Two men were taking positions behind crashed cars. Man traps had been set up on tripods. Circling, calculating. Letting a swarm of lead fly. Directed at the wheels and power plant of the vehicle. Destroying them would be a last resort.
They wanted Mallory back. Ben, if they could grab him, would be a welcome bonus.
Through a bottleneck of stalled cars they punched through. But not without a sudden gasp from the engine. The vehicle slowly crept to a putter, gracefully coming to a stop. Tin Ears pulled at Mallory. He had a gun; he leaned around the edge of the door and fired two shots.
Mallory came to her feet. Tin Ears gave her a quick inspection. He pushed her out the door. He grabbed for Ben. With a strong heave Ben was on his feet and standing on the Road, running before he could realize it.
Web Arms had reloaded: a thick stream of fire. An animal's roar raged through the corridor. Ben permitted a quick glance back. A figure lay on the floor, blood slowly seeping...no, head forward. Run.
Run for what? The walls were smooth and seamless; any hiding place would be reduced to metal shards, and did he seriously believe he could fight back?
Tin Ears seemed to know where they were going.
Bullets rang around them. Ben closed his eyes tight.
Tin Ears pushed Ben, pointed at Mallory and babbled.
A service door had opened into the wall. Tin Ears fired, babbling. Mallory nodded, standing there. Their aim was precise. They did a good job of avoiding Ben too. One way or another someone would haul Ben up to his feet and shove him through. He was going to do his job one way or another.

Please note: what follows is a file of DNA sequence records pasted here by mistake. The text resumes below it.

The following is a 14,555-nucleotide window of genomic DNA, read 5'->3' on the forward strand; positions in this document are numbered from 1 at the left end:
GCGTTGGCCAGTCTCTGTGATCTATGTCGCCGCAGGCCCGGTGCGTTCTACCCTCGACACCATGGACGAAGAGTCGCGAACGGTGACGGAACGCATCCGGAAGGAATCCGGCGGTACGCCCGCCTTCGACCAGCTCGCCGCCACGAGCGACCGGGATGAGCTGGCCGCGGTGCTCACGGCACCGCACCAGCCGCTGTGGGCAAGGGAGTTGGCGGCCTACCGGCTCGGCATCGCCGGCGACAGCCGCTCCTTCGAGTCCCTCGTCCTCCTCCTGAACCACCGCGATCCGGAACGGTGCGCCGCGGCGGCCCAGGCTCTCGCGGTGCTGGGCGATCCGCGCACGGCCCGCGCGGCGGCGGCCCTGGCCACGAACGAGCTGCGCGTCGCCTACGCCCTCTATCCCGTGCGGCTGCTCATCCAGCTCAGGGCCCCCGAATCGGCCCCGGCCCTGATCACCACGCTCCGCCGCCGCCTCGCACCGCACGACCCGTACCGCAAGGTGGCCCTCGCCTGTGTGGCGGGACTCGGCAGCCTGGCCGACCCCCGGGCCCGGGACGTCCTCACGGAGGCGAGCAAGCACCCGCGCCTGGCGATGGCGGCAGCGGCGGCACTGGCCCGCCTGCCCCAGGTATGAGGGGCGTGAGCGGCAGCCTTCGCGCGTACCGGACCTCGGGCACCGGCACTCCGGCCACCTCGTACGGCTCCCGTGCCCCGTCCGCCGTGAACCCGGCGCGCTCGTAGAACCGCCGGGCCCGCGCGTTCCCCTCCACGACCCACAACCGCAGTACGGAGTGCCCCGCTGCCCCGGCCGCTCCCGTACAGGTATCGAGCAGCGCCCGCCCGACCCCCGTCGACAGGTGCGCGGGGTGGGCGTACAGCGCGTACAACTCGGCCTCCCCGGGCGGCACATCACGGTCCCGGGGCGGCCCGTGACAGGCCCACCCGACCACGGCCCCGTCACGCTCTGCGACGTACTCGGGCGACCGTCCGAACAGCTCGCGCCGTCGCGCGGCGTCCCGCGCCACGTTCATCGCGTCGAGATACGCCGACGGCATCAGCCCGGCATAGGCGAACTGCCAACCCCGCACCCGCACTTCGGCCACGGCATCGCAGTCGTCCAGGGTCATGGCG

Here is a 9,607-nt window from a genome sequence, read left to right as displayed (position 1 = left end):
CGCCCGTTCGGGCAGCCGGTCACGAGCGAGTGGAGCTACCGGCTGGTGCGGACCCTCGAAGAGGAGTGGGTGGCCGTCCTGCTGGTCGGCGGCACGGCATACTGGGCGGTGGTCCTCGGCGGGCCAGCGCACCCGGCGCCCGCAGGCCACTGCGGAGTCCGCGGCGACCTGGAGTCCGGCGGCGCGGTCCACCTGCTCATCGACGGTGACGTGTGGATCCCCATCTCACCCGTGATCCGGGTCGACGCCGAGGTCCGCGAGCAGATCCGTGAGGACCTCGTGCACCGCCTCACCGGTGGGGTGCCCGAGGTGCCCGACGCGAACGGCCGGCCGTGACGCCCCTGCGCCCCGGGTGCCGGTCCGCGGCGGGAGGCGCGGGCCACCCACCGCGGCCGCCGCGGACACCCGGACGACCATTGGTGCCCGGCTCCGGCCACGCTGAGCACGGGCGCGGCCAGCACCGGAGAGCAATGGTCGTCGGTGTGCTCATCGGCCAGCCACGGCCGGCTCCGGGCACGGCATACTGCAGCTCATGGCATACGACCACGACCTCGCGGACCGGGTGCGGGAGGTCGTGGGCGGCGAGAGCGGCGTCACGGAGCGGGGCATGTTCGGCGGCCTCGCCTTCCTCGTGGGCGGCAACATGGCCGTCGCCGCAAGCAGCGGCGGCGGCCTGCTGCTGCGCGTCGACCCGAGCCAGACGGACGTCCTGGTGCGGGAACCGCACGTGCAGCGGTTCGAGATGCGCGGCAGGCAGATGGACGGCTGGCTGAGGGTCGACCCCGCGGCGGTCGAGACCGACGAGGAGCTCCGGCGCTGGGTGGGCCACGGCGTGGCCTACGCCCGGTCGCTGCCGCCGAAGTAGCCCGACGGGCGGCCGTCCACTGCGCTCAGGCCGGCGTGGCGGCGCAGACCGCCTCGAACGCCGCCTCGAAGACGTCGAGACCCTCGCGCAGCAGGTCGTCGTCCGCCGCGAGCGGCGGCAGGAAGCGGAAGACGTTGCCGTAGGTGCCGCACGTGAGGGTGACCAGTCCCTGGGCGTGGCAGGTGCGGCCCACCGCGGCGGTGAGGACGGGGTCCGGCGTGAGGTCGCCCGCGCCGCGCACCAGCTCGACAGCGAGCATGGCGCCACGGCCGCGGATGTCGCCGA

Tin Ears shoved them into a corner. He fired; silence followed. He glanced back at Ben. He dug around his clothes. He pulled out a gun.
Ben shook his head. Tin Ears thrust it into his chest. It felt very heavy. With no choice Ben shoved it into his belt. He would throw it away first chance he got.
Tin Ears yelped. A sticky red patch erupted under his shirt.
Ben fell in. He grabbed Mallory, pulling her inside. Behind her slammed the door. Shoving it as far as it would go. Then he grabbed Mallory's hand and ran fast as he could down the corridor.
He kept leading Mallory by the hand until it slipped out of his grasp. Their hands were slick with sweat and he had gotten tired of having to tug her along. Now, it being established that if he wanted to harm her he let a thousand opportunities pass, she followed along behind him. Eyes lowered, on the corridor floor. Trusting him.
Mistake: he had a paper map and his assistant but after awhile they proved useless. Clearly parallel to the main track. A junction should come soon to right them...but when? He stopped for a moment, fiddling with his assistant. A battery icon flickered in the tiny screen right hand corner.
Why not? He flicked it off. He let his back rest against the wall and slowly gave his legs permission to let his body sink to the floor.